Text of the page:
Alabama's law, which makes it a felony for a doctor to perform an abortion at any stage of a pregnancy unless the mother's health is at risk, is already under attack. A recently filed lawsuit seeks to strike down Alabama's law, which is to take effect on Nov. 15.
It's just a matter of time before Georgia's law, which takes effect on Jan. 1, will face a legal challenge.
“The lawsuit is coming soon,” said Sean Young, legal director of the American Civil Liberties Union of Georgia. He expressed confidence that the U.S. District Court judge who gets the case will follow Supreme Court precedent and declare the law unconstitutional.
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Katie Byrd, communications director for state Attorney General Chris Carr, said her office’s constitutional duty is to defend the state’s laws. “House Bill 481 was passed by Georgia’s duly elected General Assembly and signed into law by the governor, and our office will defend this law,” she said.
Once a district court judge rules, the next stop will be the 11th Circuit, which oversees cases out of Georgia, Alabama and Florida. The 12-member court has six judges appointed by Republican presidents and six appointed by Democratic presidents. It typically assigns three-judge panels to decide its appeals.
Over the past few decades, the 11th Circuit has heard a number of sensational cases, such as one facet of litigation involving the hotly disputed 2000 presidential election, a challenge to President Barack Obama's health care law and the tri-state water wars dispute. But the abortion cases could become quite a spectacle, with protests and demonstrations outside the imposing Elbert Parr Tuttle courthouse in downtown Atlanta.
“Because it’s such a divisive issue, I’d be surprised if there wasn’t a need for added security when the cases are argued,” said Buford attorney Kevin Morris, who closely follows the 11th Circuit.
Depending on the timing of the appeals, it’s possible the appeals court will choose to consider Georgia’s and Alabama’s laws together, Morris said. He also estimated it would take the court about 10 months to decide the case once it dockets one or both of the appeals.
So far this year, governors in Kentucky, Mississippi and Ohio have signed “heartbeat” laws that are somewhat similar to Georgia’s. And federal judges in Kentucky and Mississippi have already blocked those two states from enforcing their new laws.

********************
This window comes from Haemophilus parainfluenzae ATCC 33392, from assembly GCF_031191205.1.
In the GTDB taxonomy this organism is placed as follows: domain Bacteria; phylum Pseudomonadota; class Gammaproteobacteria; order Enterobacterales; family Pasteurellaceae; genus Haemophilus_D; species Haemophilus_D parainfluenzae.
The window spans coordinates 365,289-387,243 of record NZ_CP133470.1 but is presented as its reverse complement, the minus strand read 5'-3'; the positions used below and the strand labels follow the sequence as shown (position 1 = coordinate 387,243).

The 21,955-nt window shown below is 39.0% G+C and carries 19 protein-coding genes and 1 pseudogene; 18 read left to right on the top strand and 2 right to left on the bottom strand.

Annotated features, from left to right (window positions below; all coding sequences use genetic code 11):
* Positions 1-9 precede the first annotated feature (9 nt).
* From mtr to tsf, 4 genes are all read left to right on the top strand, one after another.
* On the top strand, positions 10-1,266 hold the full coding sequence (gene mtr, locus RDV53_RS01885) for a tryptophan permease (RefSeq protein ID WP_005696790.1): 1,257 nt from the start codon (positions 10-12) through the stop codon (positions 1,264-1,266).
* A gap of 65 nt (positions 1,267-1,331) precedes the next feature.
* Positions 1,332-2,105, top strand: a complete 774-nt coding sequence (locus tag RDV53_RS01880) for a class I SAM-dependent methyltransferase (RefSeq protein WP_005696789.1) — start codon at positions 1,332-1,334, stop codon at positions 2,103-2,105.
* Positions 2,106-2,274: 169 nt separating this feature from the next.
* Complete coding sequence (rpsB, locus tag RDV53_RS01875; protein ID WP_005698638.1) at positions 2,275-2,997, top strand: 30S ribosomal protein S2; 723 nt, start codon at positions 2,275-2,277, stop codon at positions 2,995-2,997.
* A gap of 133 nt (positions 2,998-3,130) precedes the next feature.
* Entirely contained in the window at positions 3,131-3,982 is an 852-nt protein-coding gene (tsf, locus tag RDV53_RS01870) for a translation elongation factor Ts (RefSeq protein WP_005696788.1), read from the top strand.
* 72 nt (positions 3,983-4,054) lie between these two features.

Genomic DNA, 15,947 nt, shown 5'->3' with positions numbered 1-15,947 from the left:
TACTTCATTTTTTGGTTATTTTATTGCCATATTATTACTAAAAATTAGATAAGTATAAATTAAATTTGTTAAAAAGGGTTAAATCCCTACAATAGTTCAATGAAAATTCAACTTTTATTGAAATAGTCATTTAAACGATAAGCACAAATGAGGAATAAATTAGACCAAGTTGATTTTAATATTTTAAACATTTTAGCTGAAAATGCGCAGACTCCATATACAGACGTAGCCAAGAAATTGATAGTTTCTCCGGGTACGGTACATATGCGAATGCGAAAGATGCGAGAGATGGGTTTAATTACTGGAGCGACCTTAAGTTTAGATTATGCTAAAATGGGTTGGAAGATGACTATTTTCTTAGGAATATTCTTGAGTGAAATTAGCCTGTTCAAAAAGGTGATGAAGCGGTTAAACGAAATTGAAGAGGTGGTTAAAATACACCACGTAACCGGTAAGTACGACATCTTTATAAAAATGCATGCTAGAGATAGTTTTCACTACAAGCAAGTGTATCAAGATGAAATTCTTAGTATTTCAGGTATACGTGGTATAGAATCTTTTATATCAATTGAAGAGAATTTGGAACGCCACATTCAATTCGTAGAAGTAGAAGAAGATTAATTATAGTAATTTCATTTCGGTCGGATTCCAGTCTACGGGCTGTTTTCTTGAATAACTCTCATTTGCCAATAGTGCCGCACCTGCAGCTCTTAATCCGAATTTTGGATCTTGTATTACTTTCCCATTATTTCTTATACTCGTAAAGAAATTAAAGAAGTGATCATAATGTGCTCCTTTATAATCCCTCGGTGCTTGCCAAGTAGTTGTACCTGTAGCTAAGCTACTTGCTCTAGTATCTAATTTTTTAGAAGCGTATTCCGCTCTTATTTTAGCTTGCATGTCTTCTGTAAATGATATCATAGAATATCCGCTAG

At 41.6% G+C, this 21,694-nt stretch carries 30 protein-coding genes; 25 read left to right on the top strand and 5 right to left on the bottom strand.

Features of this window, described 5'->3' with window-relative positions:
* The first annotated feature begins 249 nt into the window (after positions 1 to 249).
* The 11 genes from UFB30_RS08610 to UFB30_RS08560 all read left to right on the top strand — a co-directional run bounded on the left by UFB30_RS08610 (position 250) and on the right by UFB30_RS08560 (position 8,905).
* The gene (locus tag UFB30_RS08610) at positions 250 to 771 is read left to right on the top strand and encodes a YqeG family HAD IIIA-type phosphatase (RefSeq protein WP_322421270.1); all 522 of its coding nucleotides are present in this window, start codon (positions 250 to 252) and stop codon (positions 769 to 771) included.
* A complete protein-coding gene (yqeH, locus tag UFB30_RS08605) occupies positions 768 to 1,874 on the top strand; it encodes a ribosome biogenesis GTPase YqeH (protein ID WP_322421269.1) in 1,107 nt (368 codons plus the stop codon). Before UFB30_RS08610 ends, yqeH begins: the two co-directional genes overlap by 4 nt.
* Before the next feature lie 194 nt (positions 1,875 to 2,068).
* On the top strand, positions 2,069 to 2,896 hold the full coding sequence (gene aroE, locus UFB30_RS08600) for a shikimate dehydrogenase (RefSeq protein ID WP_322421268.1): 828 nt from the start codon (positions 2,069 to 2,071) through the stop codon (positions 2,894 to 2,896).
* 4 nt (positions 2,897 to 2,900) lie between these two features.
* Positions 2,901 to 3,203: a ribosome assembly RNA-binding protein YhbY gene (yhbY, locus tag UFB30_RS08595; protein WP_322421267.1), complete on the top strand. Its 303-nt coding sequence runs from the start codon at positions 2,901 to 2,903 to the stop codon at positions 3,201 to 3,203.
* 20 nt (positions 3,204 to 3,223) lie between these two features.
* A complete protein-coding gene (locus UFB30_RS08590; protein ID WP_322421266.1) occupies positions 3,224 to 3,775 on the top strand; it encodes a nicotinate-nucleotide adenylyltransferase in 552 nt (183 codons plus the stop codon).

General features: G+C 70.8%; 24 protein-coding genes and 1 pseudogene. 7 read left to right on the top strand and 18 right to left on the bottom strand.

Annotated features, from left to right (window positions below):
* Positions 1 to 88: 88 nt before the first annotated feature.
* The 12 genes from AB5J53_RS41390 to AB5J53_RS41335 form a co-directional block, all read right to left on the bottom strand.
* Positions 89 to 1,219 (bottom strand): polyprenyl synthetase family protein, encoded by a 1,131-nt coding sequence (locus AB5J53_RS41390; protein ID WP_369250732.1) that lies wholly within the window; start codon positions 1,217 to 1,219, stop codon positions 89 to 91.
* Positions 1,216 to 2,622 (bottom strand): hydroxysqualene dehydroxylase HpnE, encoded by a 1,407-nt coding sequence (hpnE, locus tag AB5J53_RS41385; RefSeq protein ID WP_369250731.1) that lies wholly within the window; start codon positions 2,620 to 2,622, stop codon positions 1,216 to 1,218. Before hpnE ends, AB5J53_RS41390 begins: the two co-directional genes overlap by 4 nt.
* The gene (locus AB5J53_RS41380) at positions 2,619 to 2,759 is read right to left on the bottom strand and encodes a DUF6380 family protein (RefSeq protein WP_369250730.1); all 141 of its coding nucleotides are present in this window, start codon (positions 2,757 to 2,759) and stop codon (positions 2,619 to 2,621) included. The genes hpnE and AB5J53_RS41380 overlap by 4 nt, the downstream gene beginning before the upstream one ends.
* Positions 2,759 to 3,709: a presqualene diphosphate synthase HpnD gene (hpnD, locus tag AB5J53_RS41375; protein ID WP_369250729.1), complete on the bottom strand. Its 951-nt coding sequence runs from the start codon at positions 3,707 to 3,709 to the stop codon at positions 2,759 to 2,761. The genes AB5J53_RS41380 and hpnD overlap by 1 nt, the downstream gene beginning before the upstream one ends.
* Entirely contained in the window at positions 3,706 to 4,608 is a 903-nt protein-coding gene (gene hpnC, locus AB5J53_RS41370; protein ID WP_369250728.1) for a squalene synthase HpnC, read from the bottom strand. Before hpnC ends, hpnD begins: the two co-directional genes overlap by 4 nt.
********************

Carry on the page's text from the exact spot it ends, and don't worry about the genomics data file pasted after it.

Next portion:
Supporters of the new anti-abortion laws are not expecting victories in the lower courts. They are hoping the Supreme Court agrees to hear one or more of them and uses the opportunity to overturn Roe v. Wade. That’s essentially what Gov. Kay Ivey said after she recently signed Alabama’s bill into law.
“As citizens of this great country, we must always respect the authority of the U.S. Supreme Court even when we disagree with their decisions,” Ivey said. “Many Americans, myself included, disagreed when Roe v. Wade was handed down in 1973. The sponsors of this bill believe that it is time, once again, for the U.S. Supreme Court to revisit this important matter, and they believe this act may bring about the best opportunity for this to occur.”
Three abortion clinics and an obstetrician who performs abortions at a women's center in Huntsville are among those challenging the Alabama law. Their suit, brought by the ACLU of Alabama and Planned Parenthood, says in the 46 years since the Supreme Court decided Roe v. Wade, U.S. courts have recognized the constitutional right of a woman to decide whether to terminate her pregnancy.
“The U.S. Supreme Court has repeatedly recognized that this right is central to obtaining equality and respecting the dignity, autonomy and bodily integrity of all individuals,” the suit said.
The case has been assigned to U.S. District Judge Myron Thompson in Montgomery, who authored a ruling in the most recent high-profile abortion case to be heard by the 11th Circuit.
In 2017, Thompson struck down Alabama's so-called "fetal demise law," which would have allowed criminal prosecutions of doctors who performed a commonly used procedure for second-trimester abortions.
Alabama appealed to the 11th Circuit and the case was heard by a three-judge panel. In a unanimous decision, two judges in the court's majority begrudgingly upheld Thompson's ruling.
Chief Judge Ed Carnes, who wrote the majority opinion, seized the opportunity to take a swipe at Roe v. Wade by citing justices who had criticized the Supreme Court’s abortion decisions.
“Some Supreme Court justices have been of the view that there is constitutional law and then there is the aberration of constitutional law relating to abortion,” Carnes wrote. “If so, what we must apply here is the aberration.”
In closing, Carnes, an appointee of President George H.W. Bush, said his job was to apply the law laid down by the U.S. Supreme Court to the facts of the “fetal demise” law.
“In our judicial system, there is only one Supreme Court, and we are not it,” Carnes wrote. “As one of the ‘inferior courts,’ we follow its decisions.”
In a concurring opinion, Senior Judge Joel Dubina, also appointed by Bush, minced no words. He wrote that he believed Roe v. Wade has no basis in the Constitution.
“The problem I have,” he added, “is that I am not on the Supreme Court, and as a federal appellate judge, I am bound by my oath to follow all of the Supreme Court’s precedents, whether I agree with them or not.”
Randall Marshall, executive director of the ACLU of Alabama, said the 11th Circuit judges’ musings in the “fetal demise” case gave him pause. “But the clear message was that they were going to follow the law,” he said.
Alabama has appealed the 11th Circuit’s ruling in that case to the U.S. Supreme Court, which has yet to decide whether it will hear it.